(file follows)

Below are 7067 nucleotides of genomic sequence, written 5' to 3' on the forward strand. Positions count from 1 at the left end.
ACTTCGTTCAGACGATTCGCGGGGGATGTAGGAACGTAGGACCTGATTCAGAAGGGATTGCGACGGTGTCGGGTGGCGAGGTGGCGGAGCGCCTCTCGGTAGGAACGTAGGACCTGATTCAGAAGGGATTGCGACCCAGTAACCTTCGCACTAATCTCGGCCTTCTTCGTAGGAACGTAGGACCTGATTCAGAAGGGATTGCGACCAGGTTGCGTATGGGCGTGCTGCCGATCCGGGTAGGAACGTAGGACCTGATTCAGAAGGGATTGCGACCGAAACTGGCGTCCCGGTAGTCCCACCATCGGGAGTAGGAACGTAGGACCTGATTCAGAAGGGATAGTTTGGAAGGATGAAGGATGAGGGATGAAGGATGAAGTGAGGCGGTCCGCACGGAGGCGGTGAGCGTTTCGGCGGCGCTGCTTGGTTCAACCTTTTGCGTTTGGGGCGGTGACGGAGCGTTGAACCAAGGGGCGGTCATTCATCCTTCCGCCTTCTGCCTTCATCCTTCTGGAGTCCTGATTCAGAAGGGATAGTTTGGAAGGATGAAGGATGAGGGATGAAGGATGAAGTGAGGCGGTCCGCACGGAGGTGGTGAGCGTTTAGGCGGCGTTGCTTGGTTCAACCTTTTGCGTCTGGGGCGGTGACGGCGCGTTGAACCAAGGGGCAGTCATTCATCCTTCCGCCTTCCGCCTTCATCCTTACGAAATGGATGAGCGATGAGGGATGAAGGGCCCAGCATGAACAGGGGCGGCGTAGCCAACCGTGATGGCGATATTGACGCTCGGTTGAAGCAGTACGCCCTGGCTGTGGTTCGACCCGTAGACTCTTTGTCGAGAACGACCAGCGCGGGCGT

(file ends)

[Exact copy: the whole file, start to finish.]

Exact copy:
Below are 7067 nucleotides of genomic sequence, written 5' to 3' on the forward strand. Positions count from 1 at the left end.
ACTTCGTTCAGACGATTCGCGGGGGATGTAGGAACGTAGGACCTGATTCAGAAGGGATTGCGACGGTGTCGGGTGGCGAGGTGGCGGAGCGCCTCTCGGTAGGAACGTAGGACCTGATTCAGAAGGGATTGCGACCCAGTAACCTTCGCACTAATCTCGGCCTTCTTCGTAGGAACGTAGGACCTGATTCAGAAGGGATTGCGACCAGGTTGCGTATGGGCGTGCTGCCGATCCGGGTAGGAACGTAGGACCTGATTCAGAAGGGATTGCGACCGAAACTGGCGTCCCGGTAGTCCCACCATCGGGAGTAGGAACGTAGGACCTGATTCAGAAGGGATAGTTTGGAAGGATGAAGGATGAGGGATGAAGGATGAAGTGAGGCGGTCCGCACGGAGGCGGTGAGCGTTTCGGCGGCGCTGCTTGGTTCAACCTTTTGCGTTTGGGGCGGTGACGGAGCGTTGAACCAAGGGGCGGTCATTCATCCTTCCGCCTTCTGCCTTCATCCTTCTGGAGTCCTGATTCAGAAGGGATAGTTTGGAAGGATGAAGGATGAGGGATGAAGGATGAAGTGAGGCGGTCCGCACGGAGGTGGTGAGCGTTTAGGCGGCGTTGCTTGGTTCAACCTTTTGCGTCTGGGGCGGTGACGGCGCGTTGAACCAAGGGGCAGTCATTCATCCTTCCGCCTTCCGCCTTCATCCTTACGAAATGGATGAGCGATGAGGGATGAAGGGCCCAGCATGAACAGGGGCGGCGTAGCCAACCGTGATGGCGATATTGACGCTCGGTTGAAGCAGTACGCCCTGGCTGTGGTTCGACCCGTAGACTCTTTGTCGAGAACGACCAGCGCGGGCGT